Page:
Carolina Tiger Rescue is a 501(c)3 nonprofit wildlife sanctuary whose mission is saving and protecting wild cats in captivity and in the wild.

Carolina Tiger Rescue

1940 Hanks Chapel Rd.
Pittsboro, NC 27312
(919) 542-4684
(919) 542-4454
info@carolinatigerrescue.org

Wildlife should be in the Wild

Rescue

Education

  • We believe the ideal home for wildlife is in the wild.
  • We believe it is critical to conserve their native habitats.
  • We believe wild animals should not be kept as pets.
  • We believe captive breeding should ONLY be done in accordance with Species Survival plans.
  • We believe all wild animals, both captive and in their native habitats, deserve to be treated with respect and not exploited for entertainment and commercial purposes.

Visit Carolina Tiger Rescue

Tiger at Carolina Tiger Rescue

Public Tours

Twilight Tours

Coming out for a tour is a great way to learn more about the animals that call Carolina Tiger Recue home. We offer many different types of tours.  Public tours are great for adults and families. Twilight tours are for adults only (18 years of age and older). Tiger Tales are a perfect option if you want to bring out really young children. Find the tour that is right for you and enjoy a walk through the sanctuary. 

For all tours, tickets must be purchased in advance.

Have Fun Learning at Carolina Tiger Rescue

Field Trips

Field Trips

Virtual Field Trips link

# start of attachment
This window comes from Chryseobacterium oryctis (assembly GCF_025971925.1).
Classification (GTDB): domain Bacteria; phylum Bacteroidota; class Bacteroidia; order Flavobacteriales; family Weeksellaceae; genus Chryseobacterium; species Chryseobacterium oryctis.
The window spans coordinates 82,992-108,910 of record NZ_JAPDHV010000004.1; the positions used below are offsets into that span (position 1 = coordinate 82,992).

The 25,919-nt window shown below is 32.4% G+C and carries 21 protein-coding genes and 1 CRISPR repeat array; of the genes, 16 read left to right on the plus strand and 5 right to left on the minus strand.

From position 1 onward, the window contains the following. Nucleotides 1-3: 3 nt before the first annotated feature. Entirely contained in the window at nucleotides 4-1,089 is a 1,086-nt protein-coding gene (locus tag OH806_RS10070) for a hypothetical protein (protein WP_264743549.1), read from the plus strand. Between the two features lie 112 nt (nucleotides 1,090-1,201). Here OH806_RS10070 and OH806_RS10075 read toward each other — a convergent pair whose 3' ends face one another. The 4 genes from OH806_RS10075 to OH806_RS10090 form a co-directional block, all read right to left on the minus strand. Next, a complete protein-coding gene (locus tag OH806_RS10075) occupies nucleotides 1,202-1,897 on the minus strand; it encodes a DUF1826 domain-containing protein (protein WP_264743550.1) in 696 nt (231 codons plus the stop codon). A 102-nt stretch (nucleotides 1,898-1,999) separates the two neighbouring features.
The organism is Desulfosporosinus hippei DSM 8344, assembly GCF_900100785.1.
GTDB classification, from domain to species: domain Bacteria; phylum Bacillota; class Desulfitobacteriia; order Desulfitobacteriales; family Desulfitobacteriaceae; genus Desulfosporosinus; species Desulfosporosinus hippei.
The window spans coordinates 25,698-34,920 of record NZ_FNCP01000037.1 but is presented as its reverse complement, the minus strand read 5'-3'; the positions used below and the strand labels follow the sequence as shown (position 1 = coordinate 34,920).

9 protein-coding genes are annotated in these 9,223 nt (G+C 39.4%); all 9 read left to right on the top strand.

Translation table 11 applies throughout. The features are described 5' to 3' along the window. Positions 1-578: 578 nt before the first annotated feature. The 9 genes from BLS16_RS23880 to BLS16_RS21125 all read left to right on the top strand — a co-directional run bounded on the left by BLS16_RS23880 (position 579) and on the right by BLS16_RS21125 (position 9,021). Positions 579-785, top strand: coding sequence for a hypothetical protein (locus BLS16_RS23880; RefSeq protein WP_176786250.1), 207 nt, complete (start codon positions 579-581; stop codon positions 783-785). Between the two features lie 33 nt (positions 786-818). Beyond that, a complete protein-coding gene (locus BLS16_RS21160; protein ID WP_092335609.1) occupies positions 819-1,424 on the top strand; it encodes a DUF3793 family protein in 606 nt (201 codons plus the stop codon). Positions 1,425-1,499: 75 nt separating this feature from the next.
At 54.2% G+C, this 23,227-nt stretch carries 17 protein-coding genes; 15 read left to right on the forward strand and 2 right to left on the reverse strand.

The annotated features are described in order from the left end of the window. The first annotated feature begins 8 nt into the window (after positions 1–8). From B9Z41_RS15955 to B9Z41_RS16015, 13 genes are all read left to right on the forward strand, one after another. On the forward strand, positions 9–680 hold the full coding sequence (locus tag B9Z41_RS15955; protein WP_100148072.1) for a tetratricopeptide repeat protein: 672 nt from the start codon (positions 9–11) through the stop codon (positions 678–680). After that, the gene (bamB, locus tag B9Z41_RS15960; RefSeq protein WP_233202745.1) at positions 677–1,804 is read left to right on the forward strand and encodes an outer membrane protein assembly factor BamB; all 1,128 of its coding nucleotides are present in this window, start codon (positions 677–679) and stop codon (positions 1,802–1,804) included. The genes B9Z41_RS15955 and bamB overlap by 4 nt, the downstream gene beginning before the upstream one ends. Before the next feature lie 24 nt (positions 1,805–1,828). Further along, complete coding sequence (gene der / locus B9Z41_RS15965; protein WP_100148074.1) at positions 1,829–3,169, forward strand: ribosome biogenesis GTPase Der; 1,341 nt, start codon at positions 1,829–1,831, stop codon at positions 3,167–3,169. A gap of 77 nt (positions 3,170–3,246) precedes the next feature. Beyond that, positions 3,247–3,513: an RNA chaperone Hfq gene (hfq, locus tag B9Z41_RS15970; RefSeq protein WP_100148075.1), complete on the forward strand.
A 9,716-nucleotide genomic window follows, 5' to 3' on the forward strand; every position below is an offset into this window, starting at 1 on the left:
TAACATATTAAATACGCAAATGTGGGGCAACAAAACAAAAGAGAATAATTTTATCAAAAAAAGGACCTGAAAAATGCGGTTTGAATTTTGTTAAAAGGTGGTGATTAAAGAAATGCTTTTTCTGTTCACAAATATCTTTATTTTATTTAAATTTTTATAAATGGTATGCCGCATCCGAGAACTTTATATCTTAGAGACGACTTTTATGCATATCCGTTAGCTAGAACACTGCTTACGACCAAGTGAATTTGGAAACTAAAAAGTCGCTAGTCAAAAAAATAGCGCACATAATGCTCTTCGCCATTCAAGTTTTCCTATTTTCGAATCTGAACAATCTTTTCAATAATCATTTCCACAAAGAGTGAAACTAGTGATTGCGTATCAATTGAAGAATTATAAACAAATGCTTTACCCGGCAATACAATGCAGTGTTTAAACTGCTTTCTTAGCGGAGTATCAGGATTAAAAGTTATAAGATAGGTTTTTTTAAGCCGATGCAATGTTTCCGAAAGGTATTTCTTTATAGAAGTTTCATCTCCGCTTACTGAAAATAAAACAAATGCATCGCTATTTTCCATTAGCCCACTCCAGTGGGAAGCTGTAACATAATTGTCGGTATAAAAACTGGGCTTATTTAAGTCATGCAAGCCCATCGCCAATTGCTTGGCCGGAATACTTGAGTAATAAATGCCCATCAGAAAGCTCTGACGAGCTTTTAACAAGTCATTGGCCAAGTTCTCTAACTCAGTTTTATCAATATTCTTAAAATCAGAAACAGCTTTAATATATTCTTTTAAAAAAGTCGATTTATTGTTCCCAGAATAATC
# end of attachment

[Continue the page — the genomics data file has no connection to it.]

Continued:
Virtual Field Trips

Education is key to our mission.  We enjoy teaching “kids” of all ages!  Our field trips, both virtual and onsite, are ideal for groups of kids.  Our “Kid for a Day” Adult Camp provides a unique learning opportunity while allowing adults to channel their inner child.  While all of these opportunities are structured differently, in the end we want everyone to walk away knowing more about the animals we care for and what they can do to help protect them.

Our Rescues
Bobcat at Carolina Tiger Rescue

Learn about
BOBCATS

Caracal at Carolina Tiger Rescue

Learn about
CARACALS

Coatimundi at Carolina Tiger Rescue

Learn about
COATIMUNDIS

Cougar at Carolina Tiger Rescue

Learn about
COUGARS

Kinkajou at Carolina Tiger Rescue

Learn about
KINKAJOUS

In Memoriam
Leopard at Carolina Tiger Rescue

Learn about
LEOPARDS

Lion at Carolina Tiger Rescue

Learn about
LIONS

Ocelot at Carolina Tiger Rescue

Learn about
OCELOTS

Serval at Carolina Tiger Rescue

Learn about
SERVALS

Tiger at Carolina Tiger Rescue

Learn about
TIGERS

Animals
Games
Activities
Keeper Stripes

Get involved at Carolina Tiger Rescue

Individual volunteering at Carolina Tiger Rescue

Individual Volunteering

Group volunteering at Carolina Tiger Rescue

Group Volunteering

There are so many ways to be a part of Carolina  Tiger Rescue.  Individual volunteers are able to help in many aspects of our work, including animal care, tour guides, construction, and gift shop assistance.  Work groups come from community groups, colleges, work places, and more!  It’s a great way to spend a day and it helps care for the cats.

Ways to Support Carolina Tiger Rescue

Donate to Carolina Tiger Rescue

Donate

Big Cat Dinner Club Information

Big Cat Dinner Club

Whether it’s a monthly donation or a one-time gift, a symbolic animal adoption, a gift to the Big Cat Dinner Club, or any other kind of donation, your contribution to Carolina Tiger Rescue goes straight to work helping to save wild cats in need.  Don’t see what you are looking for, our development staff can help you find a meaningful way to support the cats!